There has been a discussion taking place amongst some of my colleagues on Twitter (still trying to figure THAT out!) about making a compelling case for people to belong to Jewish community. What are the reasons that people NEED community (my favorite word, just ask my 'kids' from Orange County, see photo) and specifically Jewish community?
I came across a list a few days ago - which I think is mostly comical and not compelling. So I began a search for my own meaning.
Tonight, I went to shul for Kabbalat Shabbat. For those of you who know me, you know that this is a fairly random occurrence made more "out of the blue" because I went alone and there wasn't even a Singles Event taking place (still on the search for my b'shert!). A local congregation (Beth Tikvah) had an Open Door Shabbat for prospective members. While I don't need an "Open Door" to feel welcome there (no one does, it's a great place) - I in particular don't need it as I have a great relationship with many members of the staff and specifically their Rabbi - but it gave me the excuse I needed to get off the couch and go.
It was during the singing of L'cha Dodi that my list started formulating in my head. I need Jewish Community because.....
- I need someone to sing harmony with during L'cha Dodi and Shalom Rav
- I need someone to Pass the Torah (and someone else to pass it to!)
- I can't play Jewish Geography with non-Jews.
As I flipped through the siddur (the new Mishkan Tefillah), I came across the blessing for Benching Gomeil - a prayer recited when you have come through a dangerous experience (car crash, giving birth, long journey, etc) and it is said RESPONSIVELY between the "survivor" and the "congregation."
- In order to Bench Gomeil, you need a congregation.
And then the Rabbi called for people to mention names of friends and loved ones who were in need of physical, emotional or spiritual healing before the congregation recited the words of the MiSheberach. This provided me another answer ...
- We need community to recite MiSheberach on our behalf. Especially if we are too sick to ask for our own healing.
Sitting there singing many melodies I have heard thousands of times drew me back to many experiences of standing, arm-in-arm, swaying to the liturgy of the Havdallah service. While I don't need a community to recite Havdallah....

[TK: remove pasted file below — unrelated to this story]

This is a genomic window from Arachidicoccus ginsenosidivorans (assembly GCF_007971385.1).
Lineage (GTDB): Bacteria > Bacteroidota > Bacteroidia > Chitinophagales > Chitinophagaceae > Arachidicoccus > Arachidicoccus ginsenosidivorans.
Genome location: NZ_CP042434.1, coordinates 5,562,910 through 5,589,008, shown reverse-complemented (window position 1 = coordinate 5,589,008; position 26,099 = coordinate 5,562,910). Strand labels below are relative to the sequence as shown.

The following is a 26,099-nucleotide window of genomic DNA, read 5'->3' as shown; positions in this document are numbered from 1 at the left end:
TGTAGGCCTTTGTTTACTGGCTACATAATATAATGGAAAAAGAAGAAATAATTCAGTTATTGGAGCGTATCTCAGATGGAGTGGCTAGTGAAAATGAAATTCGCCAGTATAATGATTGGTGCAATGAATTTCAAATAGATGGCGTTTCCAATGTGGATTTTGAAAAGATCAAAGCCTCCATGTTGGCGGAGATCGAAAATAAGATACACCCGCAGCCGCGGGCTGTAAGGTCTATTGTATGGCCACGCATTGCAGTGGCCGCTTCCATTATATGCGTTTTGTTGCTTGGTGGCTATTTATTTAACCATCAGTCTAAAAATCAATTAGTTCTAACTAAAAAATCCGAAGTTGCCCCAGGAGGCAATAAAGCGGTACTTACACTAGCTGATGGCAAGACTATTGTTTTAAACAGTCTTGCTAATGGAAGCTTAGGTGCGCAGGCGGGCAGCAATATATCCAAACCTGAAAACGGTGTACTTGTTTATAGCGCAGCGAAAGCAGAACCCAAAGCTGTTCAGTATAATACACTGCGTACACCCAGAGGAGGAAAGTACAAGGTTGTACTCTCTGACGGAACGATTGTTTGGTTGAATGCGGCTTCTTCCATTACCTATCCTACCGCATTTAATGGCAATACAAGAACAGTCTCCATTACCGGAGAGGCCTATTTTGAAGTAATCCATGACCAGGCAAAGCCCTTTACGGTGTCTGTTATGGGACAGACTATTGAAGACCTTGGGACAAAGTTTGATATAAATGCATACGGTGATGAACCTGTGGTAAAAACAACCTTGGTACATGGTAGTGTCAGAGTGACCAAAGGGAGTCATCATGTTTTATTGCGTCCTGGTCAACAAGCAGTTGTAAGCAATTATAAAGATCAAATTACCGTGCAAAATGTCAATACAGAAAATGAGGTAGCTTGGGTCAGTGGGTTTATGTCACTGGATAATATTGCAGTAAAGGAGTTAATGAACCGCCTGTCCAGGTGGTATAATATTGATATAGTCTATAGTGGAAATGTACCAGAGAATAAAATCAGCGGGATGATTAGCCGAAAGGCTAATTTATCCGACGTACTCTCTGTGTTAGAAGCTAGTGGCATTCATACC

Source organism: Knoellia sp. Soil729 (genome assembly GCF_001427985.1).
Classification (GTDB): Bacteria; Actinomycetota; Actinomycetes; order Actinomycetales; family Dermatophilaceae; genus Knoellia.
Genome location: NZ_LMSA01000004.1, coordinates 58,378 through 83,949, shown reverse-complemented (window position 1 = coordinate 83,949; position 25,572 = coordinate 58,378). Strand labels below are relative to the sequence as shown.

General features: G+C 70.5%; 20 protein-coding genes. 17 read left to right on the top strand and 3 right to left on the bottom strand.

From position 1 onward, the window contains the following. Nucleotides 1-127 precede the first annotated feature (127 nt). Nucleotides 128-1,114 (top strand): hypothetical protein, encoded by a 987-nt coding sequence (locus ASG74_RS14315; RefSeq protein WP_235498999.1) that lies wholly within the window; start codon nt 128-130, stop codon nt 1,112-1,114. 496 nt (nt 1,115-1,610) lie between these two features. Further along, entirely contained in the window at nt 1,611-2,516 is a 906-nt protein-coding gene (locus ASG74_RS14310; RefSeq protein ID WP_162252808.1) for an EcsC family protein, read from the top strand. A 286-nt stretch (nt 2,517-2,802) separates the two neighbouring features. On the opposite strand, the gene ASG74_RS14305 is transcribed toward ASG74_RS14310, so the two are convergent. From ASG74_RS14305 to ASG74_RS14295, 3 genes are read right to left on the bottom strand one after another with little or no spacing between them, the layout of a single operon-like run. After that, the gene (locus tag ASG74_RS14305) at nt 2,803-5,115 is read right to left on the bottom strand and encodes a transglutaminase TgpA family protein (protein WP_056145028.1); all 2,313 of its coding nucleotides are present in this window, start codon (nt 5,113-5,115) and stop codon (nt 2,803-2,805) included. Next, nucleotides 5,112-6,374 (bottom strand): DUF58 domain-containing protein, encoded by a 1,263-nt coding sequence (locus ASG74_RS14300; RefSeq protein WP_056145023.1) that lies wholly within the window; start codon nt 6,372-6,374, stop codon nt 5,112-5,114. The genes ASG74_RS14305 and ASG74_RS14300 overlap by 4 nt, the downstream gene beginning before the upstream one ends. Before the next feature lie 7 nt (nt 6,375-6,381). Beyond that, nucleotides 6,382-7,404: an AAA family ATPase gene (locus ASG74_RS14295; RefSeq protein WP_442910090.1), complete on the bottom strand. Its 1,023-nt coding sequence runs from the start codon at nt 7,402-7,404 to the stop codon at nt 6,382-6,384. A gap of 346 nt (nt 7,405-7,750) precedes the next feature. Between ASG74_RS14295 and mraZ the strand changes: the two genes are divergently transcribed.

- I need community to stand arm-in-arm with in a Havdallah circle (or spiral)
Then, as the service was concluding, we recited the words of Kaddish. But before we did, we heard the Rabbi recite the names of all those who have been a part of the congregation whose yahrtzeit (anniversary of their death) is this week. This provided me another reason for community....
- Long after I am gone and even my nephews are gone (and maybe even children and grandchildren I might have one day), I will be remembered perpetually because the Jewish community will mark it on my yahrzteit.
This thought led to one final thought about needing Jewish community. Last week, my friend Bruce Manning passed away. People have been leaving heartfelt and tearjerking messages on his Facebook wall. The day of his funeral, someone wrote about being a part of the community which put dirt on his grave.
"Although it was difficult, I felt honored to place three shovels of dirt on the casket.
Bruce did so much for me and it felt good to do one last thing for him! "
There is nothing worse than the sound when those first shovels of dirt hit the casket (so much so my mother has requested we don't participate in this ritual when her time comes - she wants us to walk away before!). But, there is something about having people who loved the recently departed take care of him/her until truly the very end.
- We need Jewish community to take care of us, to give to us, when we have no way to give back to them.
I know that while these are compelling reasons for me, they might not be for you. Therefore, I invite you to comment and give your own compelling reasons. I just hope that at least one of my reasons (and those listed above are just a few) will convince someone who doubts the need for Jewish community to reconsider the power of Kehillah!